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Open Access Publications from the University of California

Investigating the epigenetic effects of a prototype smoke-derived carcinogen in human cells.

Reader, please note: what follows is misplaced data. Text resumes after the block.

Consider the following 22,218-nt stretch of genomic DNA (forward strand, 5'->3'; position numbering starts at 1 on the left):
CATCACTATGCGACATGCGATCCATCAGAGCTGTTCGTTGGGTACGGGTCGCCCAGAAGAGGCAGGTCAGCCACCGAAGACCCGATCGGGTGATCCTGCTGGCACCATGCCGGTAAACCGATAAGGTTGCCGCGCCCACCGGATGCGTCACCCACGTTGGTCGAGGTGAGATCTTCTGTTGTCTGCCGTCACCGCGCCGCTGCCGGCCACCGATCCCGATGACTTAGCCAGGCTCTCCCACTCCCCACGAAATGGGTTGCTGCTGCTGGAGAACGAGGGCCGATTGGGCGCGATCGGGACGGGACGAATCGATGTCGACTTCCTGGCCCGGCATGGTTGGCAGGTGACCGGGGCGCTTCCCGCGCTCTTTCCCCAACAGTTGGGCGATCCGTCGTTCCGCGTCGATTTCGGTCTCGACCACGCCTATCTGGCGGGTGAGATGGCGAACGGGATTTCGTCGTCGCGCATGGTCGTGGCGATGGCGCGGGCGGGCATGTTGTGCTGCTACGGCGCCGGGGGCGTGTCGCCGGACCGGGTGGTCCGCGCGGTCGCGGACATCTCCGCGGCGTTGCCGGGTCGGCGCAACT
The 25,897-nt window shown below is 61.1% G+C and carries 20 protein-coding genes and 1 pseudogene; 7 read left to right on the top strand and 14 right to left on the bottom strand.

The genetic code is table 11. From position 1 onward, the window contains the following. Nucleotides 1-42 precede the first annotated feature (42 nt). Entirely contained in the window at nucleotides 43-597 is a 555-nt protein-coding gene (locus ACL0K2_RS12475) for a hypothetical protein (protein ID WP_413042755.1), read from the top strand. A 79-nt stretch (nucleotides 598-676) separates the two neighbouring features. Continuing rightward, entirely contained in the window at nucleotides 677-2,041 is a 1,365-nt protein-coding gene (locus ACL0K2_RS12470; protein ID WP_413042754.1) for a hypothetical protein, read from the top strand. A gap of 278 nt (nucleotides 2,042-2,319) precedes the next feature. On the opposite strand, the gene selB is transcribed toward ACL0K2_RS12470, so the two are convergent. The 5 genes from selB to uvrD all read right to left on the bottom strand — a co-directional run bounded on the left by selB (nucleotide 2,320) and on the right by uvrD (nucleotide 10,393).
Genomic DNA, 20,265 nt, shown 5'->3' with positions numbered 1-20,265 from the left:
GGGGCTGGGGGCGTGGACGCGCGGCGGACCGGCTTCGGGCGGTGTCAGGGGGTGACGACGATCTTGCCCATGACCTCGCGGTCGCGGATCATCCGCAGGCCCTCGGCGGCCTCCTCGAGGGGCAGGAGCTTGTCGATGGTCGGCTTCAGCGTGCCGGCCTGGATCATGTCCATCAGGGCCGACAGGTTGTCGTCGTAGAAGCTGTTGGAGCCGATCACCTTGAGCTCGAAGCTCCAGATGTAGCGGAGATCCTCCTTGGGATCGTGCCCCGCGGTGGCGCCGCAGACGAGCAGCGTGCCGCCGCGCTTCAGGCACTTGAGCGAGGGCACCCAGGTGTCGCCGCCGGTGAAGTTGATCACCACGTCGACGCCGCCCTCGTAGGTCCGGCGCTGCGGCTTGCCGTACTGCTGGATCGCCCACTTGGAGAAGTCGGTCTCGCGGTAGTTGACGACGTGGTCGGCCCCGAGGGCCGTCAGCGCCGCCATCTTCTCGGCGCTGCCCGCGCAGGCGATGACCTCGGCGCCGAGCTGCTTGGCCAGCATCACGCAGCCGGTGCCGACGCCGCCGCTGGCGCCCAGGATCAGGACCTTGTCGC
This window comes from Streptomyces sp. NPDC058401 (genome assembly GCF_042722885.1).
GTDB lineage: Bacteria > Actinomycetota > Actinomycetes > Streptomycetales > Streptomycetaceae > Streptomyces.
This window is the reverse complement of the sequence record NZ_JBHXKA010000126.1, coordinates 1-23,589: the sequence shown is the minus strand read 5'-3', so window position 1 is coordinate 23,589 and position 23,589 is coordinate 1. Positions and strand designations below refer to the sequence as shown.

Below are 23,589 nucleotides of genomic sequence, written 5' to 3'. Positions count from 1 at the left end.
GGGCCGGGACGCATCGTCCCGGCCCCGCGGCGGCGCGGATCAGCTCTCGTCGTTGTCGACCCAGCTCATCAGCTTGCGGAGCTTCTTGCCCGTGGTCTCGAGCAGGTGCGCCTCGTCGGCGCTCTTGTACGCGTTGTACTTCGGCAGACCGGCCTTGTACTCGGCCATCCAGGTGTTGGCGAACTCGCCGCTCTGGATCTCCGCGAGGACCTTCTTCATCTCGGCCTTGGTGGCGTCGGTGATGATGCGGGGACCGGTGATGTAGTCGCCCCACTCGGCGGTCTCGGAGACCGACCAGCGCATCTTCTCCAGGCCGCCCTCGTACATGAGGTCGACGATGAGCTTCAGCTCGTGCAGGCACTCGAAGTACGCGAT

Global loss of DNA methylation and locus/gene-specific gain of DNA methylation are two distinct hallmarks of carcinogenesis. Aberrant DNA methylation is implicated in smoking-related lung cancer. In this study, we have comprehensively investigated the modulation of DNA methylation consequent to chronic exposure to a prototype smoke-derived carcinogen, benzo[a]pyrene diol epoxide (B[a]PDE), in genomic regions of significance in lung cancer, in normal human cells. We have used a pulldown assay for enrichment of the CpG methylated fraction of cellular DNA combined with microarray platforms, followed by extensive validation through conventional bisulfite-based analysis. Here, we demonstrate strikingly similar patterns of DNA methylation in non-transformed B[a]PDE-treated cells vs control using high-throughput microarray-based DNA methylation profiling confirmed by conventional bisulfite-based DNA methylation analysis. The absence of aberrant DNA methylation in our model system within a timeframe that precedes cellular transformation suggests that following carcinogen exposure, other as yet unknown factors (secondary to carcinogen treatment) may help initiate global loss of DNA methylation and region-specific gain of DNA methylation, which can, in turn, contribute to lung cancer development. Unveiling the initiating events that cause aberrant DNA methylation in lung cancer has tremendous public health relevance, as it can help define future strategies for early detection and prevention of this highly lethal disease.

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